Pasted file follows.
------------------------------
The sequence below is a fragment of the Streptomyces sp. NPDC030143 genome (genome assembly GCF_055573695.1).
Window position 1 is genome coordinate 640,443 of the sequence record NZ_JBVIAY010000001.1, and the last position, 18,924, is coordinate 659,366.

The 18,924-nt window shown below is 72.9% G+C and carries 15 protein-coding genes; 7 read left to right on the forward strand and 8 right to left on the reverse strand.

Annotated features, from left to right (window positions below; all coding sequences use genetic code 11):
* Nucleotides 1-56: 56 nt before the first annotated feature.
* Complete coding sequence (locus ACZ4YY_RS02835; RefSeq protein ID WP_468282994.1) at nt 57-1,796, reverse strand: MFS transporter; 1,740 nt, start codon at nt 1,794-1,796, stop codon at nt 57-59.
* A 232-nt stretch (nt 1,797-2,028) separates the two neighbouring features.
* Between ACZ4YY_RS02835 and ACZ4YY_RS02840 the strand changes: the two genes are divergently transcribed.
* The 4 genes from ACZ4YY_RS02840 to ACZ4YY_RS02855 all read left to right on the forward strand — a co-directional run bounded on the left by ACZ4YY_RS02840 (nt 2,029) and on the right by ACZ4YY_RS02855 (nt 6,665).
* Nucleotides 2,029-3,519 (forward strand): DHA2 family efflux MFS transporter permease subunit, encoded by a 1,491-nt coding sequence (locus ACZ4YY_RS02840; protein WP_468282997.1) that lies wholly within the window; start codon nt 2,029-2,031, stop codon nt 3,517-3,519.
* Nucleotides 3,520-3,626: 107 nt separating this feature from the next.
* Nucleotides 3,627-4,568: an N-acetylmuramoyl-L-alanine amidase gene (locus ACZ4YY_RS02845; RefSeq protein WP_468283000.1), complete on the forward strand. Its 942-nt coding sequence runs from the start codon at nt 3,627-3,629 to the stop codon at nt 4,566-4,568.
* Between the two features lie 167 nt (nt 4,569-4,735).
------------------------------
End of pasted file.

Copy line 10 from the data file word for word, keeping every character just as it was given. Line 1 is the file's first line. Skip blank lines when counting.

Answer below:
* Nucleotides 2,029-3,519 (forward strand): DHA2 family efflux MFS transporter permease subunit, encoded by a 1,491-nt coding sequence (locus ACZ4YY_RS02840; protein WP_468282997.1) that lies wholly within the window; start codon nt 2,029-2,031, stop codon nt 3,517-3,519.